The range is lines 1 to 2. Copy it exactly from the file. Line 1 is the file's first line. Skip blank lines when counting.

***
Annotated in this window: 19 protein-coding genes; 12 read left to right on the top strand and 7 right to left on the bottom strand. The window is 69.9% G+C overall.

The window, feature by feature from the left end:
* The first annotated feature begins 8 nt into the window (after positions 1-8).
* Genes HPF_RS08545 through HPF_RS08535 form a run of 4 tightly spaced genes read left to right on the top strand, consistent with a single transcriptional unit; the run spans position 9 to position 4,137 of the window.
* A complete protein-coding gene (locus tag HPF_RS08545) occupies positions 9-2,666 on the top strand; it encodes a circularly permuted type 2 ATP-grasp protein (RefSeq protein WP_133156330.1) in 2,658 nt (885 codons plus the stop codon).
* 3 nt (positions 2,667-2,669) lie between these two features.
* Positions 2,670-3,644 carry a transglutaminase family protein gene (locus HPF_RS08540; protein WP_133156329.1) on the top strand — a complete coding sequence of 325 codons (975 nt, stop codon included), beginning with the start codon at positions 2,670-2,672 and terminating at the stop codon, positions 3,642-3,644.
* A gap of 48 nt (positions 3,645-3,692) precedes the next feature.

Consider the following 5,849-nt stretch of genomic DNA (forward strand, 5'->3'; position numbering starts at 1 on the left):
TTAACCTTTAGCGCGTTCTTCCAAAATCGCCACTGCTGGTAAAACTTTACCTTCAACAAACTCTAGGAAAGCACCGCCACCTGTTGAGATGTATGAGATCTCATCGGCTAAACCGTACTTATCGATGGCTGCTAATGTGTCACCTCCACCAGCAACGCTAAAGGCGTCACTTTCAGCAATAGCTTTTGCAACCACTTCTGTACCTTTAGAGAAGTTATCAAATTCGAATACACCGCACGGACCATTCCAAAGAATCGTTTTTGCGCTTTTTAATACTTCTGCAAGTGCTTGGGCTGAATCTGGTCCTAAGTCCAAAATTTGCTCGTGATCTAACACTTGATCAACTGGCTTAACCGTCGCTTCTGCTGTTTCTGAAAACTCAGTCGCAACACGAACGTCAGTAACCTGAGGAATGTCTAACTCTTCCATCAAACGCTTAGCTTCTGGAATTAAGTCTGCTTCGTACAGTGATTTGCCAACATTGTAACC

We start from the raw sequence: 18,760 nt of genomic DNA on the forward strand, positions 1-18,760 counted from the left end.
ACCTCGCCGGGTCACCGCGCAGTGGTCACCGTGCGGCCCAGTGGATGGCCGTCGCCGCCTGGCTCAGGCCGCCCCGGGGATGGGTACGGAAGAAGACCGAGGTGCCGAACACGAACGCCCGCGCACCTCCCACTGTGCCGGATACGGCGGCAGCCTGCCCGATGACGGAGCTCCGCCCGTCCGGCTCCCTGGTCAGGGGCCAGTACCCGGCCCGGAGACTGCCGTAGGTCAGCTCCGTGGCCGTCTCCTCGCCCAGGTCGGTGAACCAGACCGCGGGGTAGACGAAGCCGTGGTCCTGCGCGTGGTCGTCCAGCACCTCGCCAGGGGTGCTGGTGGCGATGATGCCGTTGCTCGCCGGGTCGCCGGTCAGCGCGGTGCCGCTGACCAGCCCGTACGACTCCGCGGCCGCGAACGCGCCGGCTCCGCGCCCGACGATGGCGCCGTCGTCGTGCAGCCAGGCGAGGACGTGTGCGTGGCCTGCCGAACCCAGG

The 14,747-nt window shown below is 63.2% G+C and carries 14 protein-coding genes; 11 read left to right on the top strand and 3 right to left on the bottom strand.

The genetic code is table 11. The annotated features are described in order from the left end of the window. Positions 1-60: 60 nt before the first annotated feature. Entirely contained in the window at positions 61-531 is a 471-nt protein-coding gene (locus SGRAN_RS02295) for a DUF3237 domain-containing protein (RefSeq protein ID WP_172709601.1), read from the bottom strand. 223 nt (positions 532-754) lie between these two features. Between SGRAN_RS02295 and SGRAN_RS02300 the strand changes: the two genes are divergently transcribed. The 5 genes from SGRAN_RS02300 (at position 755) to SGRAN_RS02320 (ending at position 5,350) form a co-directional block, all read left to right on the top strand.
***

Annotated in this window: 19 protein-coding genes; 12 read left to right on the top strand and 7 right to left on the bottom strand. The window is 69.9% G+C overall.

The window, feature by feature from the left end: